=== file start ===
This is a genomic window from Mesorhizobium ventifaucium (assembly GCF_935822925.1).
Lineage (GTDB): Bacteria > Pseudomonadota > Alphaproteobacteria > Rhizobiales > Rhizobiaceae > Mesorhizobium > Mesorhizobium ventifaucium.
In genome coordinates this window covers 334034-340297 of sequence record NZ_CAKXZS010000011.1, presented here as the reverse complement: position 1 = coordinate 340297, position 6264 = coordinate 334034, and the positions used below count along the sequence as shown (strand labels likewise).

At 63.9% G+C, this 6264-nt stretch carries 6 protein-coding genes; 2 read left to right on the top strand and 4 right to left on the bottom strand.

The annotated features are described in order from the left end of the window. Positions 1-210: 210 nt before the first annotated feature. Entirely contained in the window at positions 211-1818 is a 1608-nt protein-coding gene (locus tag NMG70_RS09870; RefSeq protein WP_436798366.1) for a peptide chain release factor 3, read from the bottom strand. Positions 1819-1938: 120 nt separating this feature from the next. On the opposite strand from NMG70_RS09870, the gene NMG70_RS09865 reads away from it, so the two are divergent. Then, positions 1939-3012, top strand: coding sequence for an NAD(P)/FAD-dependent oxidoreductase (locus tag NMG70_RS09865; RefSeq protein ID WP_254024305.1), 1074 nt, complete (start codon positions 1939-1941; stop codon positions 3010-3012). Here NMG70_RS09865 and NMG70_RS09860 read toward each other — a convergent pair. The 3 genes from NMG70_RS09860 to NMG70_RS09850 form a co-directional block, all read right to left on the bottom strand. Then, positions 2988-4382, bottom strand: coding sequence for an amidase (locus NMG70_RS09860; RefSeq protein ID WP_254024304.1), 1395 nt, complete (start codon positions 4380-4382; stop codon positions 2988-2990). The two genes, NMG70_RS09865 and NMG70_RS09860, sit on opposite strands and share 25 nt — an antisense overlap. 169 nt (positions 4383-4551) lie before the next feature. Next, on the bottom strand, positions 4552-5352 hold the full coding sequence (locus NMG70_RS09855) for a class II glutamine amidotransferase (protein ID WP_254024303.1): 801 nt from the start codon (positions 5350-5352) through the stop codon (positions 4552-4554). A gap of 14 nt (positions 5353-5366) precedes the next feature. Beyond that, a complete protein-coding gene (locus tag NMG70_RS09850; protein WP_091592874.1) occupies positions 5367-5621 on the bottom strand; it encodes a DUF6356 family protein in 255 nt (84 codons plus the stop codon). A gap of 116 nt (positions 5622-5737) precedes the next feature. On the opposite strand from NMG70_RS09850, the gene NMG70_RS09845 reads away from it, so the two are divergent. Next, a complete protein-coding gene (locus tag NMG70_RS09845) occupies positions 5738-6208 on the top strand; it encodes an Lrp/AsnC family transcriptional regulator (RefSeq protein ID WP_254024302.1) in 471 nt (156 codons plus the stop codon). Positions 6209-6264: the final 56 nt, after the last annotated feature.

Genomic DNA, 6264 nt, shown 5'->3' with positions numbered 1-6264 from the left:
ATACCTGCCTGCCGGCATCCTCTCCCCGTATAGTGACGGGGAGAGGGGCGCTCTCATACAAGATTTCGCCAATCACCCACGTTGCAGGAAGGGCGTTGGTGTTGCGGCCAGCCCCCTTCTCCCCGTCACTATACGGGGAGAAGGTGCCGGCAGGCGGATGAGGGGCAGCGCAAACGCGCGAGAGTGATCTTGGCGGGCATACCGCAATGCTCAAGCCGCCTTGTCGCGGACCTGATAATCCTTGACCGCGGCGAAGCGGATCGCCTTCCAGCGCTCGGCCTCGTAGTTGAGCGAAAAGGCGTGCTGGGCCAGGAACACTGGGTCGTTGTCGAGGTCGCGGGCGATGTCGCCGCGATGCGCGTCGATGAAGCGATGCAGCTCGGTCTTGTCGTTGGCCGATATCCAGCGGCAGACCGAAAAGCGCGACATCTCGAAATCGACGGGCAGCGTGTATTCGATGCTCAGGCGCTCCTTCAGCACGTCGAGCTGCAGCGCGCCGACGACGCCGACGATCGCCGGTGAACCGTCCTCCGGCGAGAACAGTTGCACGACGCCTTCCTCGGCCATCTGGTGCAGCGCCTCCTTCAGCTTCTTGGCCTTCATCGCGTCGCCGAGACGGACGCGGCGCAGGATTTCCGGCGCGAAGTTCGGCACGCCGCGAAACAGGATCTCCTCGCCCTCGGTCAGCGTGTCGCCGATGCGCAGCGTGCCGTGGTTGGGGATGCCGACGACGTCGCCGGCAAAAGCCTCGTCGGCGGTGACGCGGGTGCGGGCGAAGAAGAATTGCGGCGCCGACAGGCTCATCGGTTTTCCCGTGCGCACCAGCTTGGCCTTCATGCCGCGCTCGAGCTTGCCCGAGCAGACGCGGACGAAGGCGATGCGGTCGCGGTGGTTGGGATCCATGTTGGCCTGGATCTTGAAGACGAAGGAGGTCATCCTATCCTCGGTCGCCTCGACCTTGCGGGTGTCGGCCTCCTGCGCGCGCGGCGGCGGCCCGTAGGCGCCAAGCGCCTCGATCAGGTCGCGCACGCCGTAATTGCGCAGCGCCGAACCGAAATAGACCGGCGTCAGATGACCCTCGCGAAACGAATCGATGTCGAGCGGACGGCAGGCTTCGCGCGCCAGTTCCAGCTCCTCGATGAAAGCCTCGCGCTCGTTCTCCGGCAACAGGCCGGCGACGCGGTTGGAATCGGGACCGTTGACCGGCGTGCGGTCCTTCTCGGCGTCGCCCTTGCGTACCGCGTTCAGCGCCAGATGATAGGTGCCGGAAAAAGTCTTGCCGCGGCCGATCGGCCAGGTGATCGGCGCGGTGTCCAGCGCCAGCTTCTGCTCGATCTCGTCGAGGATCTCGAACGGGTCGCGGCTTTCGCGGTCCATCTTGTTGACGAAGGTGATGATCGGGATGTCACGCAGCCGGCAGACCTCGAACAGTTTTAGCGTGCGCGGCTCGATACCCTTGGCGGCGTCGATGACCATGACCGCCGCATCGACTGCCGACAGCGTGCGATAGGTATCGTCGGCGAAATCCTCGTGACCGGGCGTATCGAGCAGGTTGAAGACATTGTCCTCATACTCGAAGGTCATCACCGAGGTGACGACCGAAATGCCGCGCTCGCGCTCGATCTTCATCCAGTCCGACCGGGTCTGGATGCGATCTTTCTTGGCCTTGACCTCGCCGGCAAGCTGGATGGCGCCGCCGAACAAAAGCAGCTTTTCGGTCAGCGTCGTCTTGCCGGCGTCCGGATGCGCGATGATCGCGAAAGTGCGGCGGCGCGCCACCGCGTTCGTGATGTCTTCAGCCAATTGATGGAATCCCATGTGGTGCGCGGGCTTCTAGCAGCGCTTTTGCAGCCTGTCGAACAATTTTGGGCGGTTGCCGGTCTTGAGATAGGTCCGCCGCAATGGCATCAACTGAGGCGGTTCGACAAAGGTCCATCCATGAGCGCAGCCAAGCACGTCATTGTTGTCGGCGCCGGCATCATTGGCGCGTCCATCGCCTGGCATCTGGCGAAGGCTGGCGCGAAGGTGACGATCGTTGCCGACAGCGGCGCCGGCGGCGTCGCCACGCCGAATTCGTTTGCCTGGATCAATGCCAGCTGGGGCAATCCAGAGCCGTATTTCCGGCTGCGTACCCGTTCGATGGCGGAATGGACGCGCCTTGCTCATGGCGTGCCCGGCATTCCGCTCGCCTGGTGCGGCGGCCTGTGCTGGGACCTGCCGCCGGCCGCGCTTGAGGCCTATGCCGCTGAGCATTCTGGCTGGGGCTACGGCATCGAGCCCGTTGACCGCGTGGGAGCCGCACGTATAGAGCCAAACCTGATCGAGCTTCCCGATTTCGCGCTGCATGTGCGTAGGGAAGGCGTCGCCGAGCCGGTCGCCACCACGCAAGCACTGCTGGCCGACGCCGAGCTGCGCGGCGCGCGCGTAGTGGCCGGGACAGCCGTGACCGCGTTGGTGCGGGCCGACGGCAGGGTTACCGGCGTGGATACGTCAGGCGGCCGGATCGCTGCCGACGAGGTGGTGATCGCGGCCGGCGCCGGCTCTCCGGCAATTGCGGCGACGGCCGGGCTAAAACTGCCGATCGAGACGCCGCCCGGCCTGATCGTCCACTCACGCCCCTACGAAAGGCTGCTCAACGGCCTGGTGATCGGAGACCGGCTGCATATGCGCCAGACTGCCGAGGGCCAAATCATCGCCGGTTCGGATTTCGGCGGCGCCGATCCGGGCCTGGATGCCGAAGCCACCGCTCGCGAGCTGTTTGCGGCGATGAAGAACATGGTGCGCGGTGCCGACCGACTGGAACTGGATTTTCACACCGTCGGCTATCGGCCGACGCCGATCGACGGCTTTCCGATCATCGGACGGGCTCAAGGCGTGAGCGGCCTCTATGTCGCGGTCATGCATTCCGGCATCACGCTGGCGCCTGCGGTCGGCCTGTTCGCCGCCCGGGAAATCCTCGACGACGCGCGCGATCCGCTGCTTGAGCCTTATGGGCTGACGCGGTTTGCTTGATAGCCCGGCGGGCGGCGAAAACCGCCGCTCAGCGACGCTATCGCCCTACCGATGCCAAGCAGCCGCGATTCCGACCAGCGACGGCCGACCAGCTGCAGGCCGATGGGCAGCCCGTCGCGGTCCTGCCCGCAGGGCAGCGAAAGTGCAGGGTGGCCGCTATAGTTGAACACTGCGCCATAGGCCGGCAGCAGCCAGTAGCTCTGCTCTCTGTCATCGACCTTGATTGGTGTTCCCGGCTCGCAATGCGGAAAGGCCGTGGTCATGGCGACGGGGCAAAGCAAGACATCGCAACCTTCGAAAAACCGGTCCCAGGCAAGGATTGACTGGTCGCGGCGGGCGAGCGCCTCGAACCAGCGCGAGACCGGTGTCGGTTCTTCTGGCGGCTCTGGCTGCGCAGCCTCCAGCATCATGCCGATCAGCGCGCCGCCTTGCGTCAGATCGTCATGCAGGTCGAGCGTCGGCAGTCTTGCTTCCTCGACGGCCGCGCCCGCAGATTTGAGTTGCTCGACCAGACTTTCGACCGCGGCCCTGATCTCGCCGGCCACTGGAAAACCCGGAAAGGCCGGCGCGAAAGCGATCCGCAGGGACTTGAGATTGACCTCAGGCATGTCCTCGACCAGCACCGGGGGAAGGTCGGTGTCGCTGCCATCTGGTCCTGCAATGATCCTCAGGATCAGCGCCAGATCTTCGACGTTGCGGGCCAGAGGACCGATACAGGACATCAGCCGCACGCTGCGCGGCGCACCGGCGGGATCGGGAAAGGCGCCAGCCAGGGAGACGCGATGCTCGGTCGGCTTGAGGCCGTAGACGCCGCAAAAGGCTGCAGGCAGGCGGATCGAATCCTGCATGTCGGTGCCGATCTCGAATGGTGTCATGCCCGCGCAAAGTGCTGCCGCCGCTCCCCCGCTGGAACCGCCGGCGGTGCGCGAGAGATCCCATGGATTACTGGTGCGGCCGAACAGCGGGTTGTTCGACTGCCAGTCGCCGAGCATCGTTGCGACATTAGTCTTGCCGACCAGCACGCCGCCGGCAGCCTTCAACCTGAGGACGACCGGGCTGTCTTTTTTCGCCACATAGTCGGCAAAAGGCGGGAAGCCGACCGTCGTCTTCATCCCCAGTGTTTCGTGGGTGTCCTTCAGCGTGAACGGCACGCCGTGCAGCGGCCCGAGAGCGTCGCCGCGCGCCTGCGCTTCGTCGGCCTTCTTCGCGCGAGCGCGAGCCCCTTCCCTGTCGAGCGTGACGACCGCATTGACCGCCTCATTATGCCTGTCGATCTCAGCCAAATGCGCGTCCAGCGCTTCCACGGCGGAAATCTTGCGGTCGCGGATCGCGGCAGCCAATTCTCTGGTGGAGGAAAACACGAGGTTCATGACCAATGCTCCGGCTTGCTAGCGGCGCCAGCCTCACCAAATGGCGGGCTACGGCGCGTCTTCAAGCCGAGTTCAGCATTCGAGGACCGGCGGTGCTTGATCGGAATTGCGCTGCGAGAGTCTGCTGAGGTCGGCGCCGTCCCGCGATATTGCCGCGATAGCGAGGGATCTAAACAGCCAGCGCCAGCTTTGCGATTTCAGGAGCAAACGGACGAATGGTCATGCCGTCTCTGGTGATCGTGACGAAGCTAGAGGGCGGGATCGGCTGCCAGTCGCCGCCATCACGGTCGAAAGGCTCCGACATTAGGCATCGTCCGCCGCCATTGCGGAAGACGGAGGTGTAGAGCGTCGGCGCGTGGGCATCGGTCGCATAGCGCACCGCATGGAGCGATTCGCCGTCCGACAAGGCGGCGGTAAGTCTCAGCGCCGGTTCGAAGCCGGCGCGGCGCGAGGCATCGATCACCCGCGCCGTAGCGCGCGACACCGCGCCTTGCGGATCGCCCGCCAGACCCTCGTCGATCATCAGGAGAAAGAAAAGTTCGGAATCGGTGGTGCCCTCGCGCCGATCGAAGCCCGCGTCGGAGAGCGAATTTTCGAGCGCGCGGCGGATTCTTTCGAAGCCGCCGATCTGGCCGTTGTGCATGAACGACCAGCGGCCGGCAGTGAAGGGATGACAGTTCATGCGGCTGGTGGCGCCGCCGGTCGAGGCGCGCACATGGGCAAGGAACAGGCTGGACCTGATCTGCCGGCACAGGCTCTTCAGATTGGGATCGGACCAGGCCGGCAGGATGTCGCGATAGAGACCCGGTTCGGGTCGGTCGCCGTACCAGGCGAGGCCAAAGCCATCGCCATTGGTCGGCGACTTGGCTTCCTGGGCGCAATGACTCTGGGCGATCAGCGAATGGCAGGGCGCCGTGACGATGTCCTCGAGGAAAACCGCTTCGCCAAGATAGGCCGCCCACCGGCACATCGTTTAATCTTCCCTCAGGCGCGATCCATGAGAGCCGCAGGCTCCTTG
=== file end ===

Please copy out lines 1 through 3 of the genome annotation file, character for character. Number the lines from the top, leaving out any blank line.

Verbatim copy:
This is a genomic window from Mesorhizobium ventifaucium (assembly GCF_935822925.1).
Lineage (GTDB): Bacteria > Pseudomonadota > Alphaproteobacteria > Rhizobiales > Rhizobiaceae > Mesorhizobium > Mesorhizobium ventifaucium.
In genome coordinates this window covers 334034-340297 of sequence record NZ_CAKXZS010000011.1, presented here as the reverse complement: position 1 = coordinate 340297, position 6264 = coordinate 334034, and the positions used below count along the sequence as shown (strand labels likewise).